J Cancer 2019; 10(14):3140-3144. doi:10.7150/jca.30355 This issue

Research Paper

The impact of primary tumor site on outcomes of treatment with etoposide and cisplatin in grade 3 gastroenteropancreatic neuroendocrine carcinoma

Sang Eun Yoon1*, Jung Hoon Kim2*, Su Jin Lee1, Jeeyun Lee1, Se Hoon Park1, Joon Oh Park1, Ho Yeong Lim1, Won Ki Kang1, Young Suk Park1, Seung Tae Kim1✉

1. Division of Hematology-Oncology, Department of Medicine, Samsung Medical Center, Sungkyunkwan University School of Medicine, Seoul, Korea
2. Division of Hematology/Oncology, Department of Internal Medicine, School of Medicine Gyeongsang National University, Jinju, Korea
*; Equally contributed to this study.

This is an open access article distributed under the terms of the Creative Commons Attribution (CC BY-NC) license (https://creativecommons.org/licenses/by-nc/4.0/). See http://ivyspring.com/terms for full terms and conditions.
Yoon SE, Kim JH, Lee SJ, Lee J, Park SH, Park JO, Lim HY, Kang WK, Park YS, Kim ST. The impact of primary tumor site on outcomes of treatment with etoposide and cisplatin in grade 3 gastroenteropancreatic neuroendocrine carcinoma. J Cancer 2019; 10(14):3140-3144. doi:10.7150/jca.30355. Available from https://www.jcancer.org/v10p3140.htm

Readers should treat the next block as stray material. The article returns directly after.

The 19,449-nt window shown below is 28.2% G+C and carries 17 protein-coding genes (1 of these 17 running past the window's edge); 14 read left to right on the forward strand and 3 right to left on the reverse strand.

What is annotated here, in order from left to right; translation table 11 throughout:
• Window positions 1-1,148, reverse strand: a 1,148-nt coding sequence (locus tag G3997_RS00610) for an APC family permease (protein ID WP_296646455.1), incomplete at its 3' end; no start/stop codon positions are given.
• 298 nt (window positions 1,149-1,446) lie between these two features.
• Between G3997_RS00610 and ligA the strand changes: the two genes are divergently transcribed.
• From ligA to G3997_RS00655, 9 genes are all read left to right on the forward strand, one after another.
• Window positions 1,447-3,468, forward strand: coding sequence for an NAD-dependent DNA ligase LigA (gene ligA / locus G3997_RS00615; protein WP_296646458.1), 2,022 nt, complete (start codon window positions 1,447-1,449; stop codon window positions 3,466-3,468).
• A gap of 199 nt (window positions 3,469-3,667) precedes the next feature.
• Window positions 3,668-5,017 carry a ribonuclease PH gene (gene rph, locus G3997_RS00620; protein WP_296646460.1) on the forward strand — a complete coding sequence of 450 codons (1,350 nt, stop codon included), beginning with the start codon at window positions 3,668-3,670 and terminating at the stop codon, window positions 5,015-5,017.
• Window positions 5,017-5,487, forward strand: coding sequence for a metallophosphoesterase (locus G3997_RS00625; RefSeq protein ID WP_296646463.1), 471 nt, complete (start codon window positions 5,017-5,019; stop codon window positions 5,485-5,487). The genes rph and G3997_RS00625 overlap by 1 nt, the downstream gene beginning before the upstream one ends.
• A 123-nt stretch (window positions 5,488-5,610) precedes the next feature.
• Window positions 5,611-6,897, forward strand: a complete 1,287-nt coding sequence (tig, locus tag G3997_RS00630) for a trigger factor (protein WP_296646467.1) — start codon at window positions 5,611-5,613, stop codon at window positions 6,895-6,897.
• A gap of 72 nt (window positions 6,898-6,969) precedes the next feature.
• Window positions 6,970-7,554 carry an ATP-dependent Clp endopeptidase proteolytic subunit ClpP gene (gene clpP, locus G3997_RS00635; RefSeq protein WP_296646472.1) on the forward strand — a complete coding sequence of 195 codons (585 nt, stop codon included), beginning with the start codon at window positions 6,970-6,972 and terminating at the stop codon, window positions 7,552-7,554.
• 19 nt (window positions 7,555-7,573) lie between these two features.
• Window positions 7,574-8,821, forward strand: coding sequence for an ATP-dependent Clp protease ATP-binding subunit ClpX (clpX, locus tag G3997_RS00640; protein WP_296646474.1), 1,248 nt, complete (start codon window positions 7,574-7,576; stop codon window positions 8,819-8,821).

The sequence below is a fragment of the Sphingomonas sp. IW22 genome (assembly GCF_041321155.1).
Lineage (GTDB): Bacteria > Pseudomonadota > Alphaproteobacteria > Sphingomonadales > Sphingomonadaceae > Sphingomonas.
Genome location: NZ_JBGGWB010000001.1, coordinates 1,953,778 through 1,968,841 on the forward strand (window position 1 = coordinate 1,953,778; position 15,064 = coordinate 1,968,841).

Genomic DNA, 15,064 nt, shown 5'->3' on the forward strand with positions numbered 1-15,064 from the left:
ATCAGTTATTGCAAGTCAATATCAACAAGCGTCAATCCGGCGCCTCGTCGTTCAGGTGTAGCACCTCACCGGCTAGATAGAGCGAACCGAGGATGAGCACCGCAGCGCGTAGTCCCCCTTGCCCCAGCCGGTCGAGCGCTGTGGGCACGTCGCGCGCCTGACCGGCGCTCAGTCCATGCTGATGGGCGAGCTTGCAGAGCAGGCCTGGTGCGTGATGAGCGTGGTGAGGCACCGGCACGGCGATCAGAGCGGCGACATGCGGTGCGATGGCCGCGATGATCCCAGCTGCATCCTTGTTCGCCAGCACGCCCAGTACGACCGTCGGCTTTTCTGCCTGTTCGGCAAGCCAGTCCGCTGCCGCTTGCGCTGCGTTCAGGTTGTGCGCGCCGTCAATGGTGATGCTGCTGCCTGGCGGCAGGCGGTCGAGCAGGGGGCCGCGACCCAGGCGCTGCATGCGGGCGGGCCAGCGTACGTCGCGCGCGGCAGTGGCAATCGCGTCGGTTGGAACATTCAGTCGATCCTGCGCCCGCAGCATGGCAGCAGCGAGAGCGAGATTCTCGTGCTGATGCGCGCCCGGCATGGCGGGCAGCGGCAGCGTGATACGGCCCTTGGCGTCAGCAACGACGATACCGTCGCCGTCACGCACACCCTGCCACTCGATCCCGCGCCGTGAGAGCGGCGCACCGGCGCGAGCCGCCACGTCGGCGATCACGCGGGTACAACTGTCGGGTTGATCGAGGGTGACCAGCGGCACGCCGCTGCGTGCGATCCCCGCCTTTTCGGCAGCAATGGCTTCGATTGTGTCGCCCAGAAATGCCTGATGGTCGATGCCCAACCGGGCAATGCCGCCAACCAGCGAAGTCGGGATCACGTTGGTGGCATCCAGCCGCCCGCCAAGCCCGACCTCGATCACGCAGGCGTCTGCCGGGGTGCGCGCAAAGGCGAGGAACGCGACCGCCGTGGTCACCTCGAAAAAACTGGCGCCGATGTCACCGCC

File import instruction


Background: Gastroenteropancreatic neuroendocrine carcinoma (GEP-NEC) is a heterogeneous disease in terms of embryonic origin, aggressiveness, prognosis, and genomic profiling. Data regarding the efficacy of etoposide and cisplatin (EP) as a standard treatment of the primary tumor site in GEP-NEC are limited.

Materials and Methods: We analyzed 64 patients with histopathologically confirmed metastatic GEP-NEC who received EP at Samsung Medical Center, Seoul, Korea, between January 2010 and January 2018. Based on primary tumor site, outcome of treatment with EP was evaluated.

Results: Primary sites included 22 foregut-derived GEP-NECs (stomach, n = 6; duodenum, n = 4; pancreas, n = 12), 4 midgut-derived GEP-NECs, 5 hindgut-derived GEP-NECs of the rectum, 25 GEP-NECs originating from the hepatobiliary (HB) tract, and 12 GEP-NECs involving only intra-abdominal lymph nodes. No patient had a complete response (CR) and 17 had a partial response (PR), resulting in a 27.9% response rate (RR). When evaluating the efficacy of EP based on primary tumor site, the RR was most favorable in GEP-NECs involving only intra-abdominal lymph nodes, followed by GEP-NECs originating from foregut, midgut, HB, and hindgut. However, no statistically significant difference was observed for RR based on primary tumor site (P = 0.821). Similarly, no significant differences were found for progression-free survival (PFS) among patients with GEP-NECs arising from various primary tumor sites.

Conclusion: Results from this study showed that RR and PFS associated with EP treatment were not different based on the primary tumor site in patients with advanced or metastatic GEP-NEC.

Keywords: Gastroenteropancreatic neuroendocrine carcinoma, GEP-NEC, primary tumor site, etoposide, cisplatin